Emily Bosscher '00
Since graduating from Calvin in 2000, I’ve found myself gradually steering away from my major and heading more toward my minor. After a year teaching in Ft. Lauderdale, I made my way to Illiana Christian High School in Lansing, Illinois. Hired originally for English, I’ve managed to weasel my way into the position as (unofficial) head of the drama department in the past seven years. I now teach a one-semester drama class and direct two plays a year. Living so close to Chicago, I try to attend as many productions in the city as I can on my own, but I also bring groups of students to productions when I can in order to introduce them to professional theatre. (I am thrilled to be seeing my Calvin classmates on the stage now in Chicago!) In the perfect world, I would love to devote most of my time to the drama and less to the English, but unfortunately it is the English teaching that actually pays the bills right now!
My goals at Illiana have been to develop this program into one that is more professional and which prepares my students for theatre after high school. Although we perform in the school’s gym (thus squeezing in between sports seasons and only having about two weeks with a stage), I work very hard at creating productions that are better than what I often see as “typical” high school drama. That means I’m usually acting as costume designer, props mistress, choreographer, director, light and sound booth operator, dramaturg, and publicity director all in one show! I do work with (on average) three other teachers who do an amazing job making the productions a success – particularly our art teacher who designs the most fantastic sets! Despite space and time and money issues, I work very hard to keep at least 20 students in each cast, and we often have over 100 students working on the play in various capacities.
I am truly grateful to have been a part of a Christian theatre program in college and to now teach what Christian theatre really is. I live in a community that still struggles with the idea of Christians in theatre and some students in our school are not allowed to participate in the theatre department due to church teachings. I am so thankful that Calvin prepared me with an answer and understanding about how theatre can be truly Christian. I am finding that I spend a lot of time explaining to my students how the work they are doing is bringing glory to God and exposing to light the challenges we face as Christians on this earth. I’ve found that over the years I’ve become bolder in my answers when challenged about the pieces I’ve chosen to direct here, and have been able to give reasons for why a “sin” or other dark element belongs on a stage in a Christian high school. After facing headaches and negative reactions because of our choices such as Oklahoma, Flowers for Algernon, The Visit, and Joseph and The Amazing Technicolor Dreamcoat (but not, surprisingly, for Les Miserables) for various content reasons, I have learned that my passion for theatre is not just in the directing and working with kids, but in educating my audiences about this vehicle to teach (as Norman Jones describes it) about the incarnation of Christ through our incarnations on stage.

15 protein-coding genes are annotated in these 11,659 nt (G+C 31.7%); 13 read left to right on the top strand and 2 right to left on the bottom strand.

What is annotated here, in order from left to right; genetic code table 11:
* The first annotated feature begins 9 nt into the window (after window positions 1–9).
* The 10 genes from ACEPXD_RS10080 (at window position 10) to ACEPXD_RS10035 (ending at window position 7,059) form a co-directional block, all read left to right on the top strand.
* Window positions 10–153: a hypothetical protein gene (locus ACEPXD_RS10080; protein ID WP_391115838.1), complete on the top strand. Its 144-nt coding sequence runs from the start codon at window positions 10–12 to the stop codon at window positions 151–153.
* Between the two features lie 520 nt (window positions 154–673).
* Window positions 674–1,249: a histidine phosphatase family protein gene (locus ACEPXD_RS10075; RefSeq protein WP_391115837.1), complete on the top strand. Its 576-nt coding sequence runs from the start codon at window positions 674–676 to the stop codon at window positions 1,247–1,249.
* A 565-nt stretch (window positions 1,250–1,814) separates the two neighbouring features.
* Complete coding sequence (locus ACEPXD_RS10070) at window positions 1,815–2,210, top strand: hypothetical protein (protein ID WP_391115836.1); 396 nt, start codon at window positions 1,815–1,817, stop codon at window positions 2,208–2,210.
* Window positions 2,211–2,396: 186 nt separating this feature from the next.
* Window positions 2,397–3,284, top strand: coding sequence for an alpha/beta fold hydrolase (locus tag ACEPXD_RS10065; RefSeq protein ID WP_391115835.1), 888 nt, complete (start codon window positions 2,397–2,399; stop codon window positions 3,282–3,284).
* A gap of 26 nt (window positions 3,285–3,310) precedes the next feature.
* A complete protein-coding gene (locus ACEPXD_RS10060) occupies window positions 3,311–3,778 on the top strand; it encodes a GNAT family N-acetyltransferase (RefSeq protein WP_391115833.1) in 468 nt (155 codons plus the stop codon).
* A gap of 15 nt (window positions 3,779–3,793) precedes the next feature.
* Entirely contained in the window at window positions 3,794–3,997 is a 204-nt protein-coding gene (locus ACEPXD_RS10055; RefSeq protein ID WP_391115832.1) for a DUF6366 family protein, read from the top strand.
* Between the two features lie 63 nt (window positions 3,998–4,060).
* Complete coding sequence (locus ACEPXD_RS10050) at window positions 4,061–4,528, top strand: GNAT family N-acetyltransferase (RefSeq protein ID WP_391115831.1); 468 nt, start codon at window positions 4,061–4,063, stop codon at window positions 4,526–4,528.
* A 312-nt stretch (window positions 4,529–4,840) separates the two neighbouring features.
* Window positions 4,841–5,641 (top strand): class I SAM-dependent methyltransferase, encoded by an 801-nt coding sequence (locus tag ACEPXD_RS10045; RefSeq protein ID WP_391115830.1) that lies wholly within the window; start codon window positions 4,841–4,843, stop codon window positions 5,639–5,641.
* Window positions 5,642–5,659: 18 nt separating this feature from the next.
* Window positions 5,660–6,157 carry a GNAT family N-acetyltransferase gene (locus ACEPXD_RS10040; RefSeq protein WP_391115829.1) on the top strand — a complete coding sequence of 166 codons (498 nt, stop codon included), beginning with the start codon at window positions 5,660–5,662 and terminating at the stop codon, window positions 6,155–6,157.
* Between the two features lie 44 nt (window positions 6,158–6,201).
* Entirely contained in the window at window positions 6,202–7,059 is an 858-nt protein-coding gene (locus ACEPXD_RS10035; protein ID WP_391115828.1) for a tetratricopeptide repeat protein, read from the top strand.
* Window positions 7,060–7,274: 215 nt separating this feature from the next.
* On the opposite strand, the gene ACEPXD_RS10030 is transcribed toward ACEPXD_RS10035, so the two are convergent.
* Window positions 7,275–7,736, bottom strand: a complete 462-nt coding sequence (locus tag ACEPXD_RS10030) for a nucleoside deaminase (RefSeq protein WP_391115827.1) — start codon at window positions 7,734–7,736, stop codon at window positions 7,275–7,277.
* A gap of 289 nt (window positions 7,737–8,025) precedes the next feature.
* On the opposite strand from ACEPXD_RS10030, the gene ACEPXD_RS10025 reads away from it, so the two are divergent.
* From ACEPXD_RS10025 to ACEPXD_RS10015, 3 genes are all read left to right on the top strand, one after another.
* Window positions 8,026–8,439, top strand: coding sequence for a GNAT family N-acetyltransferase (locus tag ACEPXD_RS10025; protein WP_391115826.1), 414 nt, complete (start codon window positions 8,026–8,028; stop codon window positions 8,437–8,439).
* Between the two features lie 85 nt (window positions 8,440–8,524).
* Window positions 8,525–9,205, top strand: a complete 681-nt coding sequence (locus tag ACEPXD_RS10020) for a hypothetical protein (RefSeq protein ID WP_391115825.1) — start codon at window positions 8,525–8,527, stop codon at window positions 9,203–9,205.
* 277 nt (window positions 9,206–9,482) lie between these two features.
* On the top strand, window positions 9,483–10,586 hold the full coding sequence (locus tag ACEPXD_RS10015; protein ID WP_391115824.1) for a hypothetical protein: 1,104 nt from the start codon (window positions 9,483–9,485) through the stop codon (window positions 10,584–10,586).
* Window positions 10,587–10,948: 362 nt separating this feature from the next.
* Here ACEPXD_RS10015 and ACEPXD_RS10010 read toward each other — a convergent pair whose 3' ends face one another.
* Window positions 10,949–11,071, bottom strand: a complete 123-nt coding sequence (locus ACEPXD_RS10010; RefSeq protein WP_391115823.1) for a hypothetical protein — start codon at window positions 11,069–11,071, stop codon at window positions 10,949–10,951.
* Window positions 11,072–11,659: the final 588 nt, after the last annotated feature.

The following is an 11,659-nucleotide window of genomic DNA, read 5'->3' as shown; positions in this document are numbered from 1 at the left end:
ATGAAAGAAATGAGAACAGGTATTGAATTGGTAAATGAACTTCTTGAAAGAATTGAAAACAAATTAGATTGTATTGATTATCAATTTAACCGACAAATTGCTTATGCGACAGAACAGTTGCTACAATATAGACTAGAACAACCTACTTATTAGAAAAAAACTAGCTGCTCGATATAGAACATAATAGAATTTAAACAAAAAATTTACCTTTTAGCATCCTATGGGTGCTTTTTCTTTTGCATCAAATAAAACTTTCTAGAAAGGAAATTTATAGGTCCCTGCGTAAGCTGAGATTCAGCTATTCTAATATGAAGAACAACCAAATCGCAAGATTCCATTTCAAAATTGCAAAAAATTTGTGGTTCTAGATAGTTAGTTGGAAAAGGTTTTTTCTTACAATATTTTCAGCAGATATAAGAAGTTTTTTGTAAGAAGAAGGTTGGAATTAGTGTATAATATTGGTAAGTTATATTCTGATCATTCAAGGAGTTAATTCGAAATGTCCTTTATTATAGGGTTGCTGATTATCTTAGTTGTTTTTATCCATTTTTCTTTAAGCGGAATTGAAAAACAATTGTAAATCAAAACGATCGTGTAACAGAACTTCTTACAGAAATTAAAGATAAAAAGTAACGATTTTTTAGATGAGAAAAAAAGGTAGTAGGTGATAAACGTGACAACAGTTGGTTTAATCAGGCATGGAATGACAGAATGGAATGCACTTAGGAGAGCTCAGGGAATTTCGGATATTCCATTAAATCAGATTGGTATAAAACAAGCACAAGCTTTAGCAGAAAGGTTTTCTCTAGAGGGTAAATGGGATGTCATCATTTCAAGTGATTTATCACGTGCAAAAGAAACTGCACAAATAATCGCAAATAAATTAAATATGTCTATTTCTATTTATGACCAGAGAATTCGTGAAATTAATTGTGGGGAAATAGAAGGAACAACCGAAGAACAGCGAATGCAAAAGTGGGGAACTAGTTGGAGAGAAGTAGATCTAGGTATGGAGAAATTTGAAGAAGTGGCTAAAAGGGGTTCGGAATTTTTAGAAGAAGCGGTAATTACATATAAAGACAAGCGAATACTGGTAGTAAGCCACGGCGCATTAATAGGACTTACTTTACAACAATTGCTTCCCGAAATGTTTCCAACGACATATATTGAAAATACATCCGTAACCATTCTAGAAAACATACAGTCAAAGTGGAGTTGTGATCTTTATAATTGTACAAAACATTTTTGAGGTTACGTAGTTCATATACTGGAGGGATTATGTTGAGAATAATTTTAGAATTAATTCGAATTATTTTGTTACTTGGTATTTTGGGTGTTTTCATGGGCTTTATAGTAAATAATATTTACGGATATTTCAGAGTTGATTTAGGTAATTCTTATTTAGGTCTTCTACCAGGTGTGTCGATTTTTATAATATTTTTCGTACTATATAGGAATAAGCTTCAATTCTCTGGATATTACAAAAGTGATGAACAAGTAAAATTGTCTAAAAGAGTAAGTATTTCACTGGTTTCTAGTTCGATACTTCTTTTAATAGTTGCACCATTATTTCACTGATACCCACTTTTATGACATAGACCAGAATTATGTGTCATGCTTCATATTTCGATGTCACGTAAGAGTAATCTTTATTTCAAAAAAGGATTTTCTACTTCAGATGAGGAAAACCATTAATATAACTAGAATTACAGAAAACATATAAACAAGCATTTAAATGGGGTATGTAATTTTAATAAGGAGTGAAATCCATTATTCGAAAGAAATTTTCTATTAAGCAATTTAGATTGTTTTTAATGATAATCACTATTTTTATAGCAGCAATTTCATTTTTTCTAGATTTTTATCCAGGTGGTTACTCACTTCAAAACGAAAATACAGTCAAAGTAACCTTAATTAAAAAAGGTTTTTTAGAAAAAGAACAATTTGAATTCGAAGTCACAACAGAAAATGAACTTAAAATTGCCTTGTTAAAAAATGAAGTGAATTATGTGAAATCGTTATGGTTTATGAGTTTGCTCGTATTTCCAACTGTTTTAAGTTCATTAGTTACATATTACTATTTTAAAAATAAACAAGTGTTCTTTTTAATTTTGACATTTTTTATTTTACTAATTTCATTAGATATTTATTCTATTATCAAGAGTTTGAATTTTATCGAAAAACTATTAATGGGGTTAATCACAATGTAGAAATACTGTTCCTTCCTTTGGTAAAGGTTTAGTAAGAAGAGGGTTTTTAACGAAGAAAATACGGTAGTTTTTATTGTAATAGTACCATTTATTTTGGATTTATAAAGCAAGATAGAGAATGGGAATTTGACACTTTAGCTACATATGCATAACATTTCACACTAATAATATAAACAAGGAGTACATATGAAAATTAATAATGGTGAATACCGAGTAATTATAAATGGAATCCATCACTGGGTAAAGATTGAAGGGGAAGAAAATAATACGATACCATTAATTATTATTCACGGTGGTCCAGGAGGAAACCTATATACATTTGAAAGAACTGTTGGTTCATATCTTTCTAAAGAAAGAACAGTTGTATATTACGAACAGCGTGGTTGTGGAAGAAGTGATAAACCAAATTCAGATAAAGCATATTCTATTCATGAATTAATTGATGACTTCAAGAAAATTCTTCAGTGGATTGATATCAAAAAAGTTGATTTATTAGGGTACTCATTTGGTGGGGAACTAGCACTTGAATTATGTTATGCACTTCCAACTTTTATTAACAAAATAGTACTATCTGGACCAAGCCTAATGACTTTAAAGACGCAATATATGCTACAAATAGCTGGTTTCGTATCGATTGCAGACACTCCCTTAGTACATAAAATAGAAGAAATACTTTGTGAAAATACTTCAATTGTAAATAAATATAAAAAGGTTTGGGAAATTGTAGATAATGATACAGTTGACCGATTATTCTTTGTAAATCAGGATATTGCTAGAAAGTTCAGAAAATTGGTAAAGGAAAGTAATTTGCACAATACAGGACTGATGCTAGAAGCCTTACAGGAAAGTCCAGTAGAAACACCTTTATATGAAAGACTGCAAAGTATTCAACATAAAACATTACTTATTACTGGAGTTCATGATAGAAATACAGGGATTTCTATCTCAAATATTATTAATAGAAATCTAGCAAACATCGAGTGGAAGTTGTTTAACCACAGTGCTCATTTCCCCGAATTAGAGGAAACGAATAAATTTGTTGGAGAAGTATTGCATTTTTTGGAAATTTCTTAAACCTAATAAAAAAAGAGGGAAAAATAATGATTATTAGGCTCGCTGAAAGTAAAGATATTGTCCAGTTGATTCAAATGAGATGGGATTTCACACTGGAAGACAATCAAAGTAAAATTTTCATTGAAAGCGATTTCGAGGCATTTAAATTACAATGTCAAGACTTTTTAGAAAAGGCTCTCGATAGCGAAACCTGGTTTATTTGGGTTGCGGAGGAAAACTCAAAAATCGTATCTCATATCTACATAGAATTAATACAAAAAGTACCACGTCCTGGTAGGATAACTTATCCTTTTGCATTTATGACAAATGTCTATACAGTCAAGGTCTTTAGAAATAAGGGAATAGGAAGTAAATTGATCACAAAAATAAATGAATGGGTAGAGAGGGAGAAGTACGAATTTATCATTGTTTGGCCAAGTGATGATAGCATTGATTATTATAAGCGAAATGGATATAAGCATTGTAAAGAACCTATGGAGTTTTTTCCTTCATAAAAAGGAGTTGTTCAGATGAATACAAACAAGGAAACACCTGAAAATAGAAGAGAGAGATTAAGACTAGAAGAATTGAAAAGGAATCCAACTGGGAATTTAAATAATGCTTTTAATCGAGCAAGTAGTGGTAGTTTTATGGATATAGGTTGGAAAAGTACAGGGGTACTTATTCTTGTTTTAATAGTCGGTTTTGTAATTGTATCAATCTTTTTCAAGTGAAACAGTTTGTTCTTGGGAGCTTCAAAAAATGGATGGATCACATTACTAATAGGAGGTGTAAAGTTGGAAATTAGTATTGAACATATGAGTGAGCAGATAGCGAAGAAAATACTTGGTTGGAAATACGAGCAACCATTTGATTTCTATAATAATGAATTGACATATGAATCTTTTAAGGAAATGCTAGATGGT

One of the greatest blessings I have found is in watching my students develop as actors and as Christians as they travel through their years in our drama program. I’ve been working with some students since they were in fifth grade and coming to my summer drama camps; now they are getting ready to graduate from high school and are looking into Calvin’s theatre program for their own training! It truly humbles me when I hear from students that their time in Illiana’s drama program made such an impact on their lives—humbling because I say the same thing when I gush to the kids about Doc Freeberg and Stephanie Sandberg and James Korf and David Leugs and all the amazing things they taught me at Calvin. They are very familiar with my stories about the importance of exercise and physical training (from my fond memories of aerobics during Ghost Sonata or James Korf leaving an actress dead on stage from the moment the house opened in The Physicists) and the way a cast can become a family (from our sleep-over days during Ghost Sonata at Doc’s house). I hope and pray that the students I teach now can also have such wonderful memories from drama to carry with them through life!
Advice for current theatre students
I believe that the community created by theatre truly exemplifies the Body of Christ. Since we were made to live in community but we aren’t all given families who live close, or husbands, or children, theatre can provide that community for us. I have found one of the best communities in the world in directing high school theatre – they are enthusiastic, encouraging, and truly a family to this single gal! Finding a niche through some form of theatre can help us stay connected and part of a great community.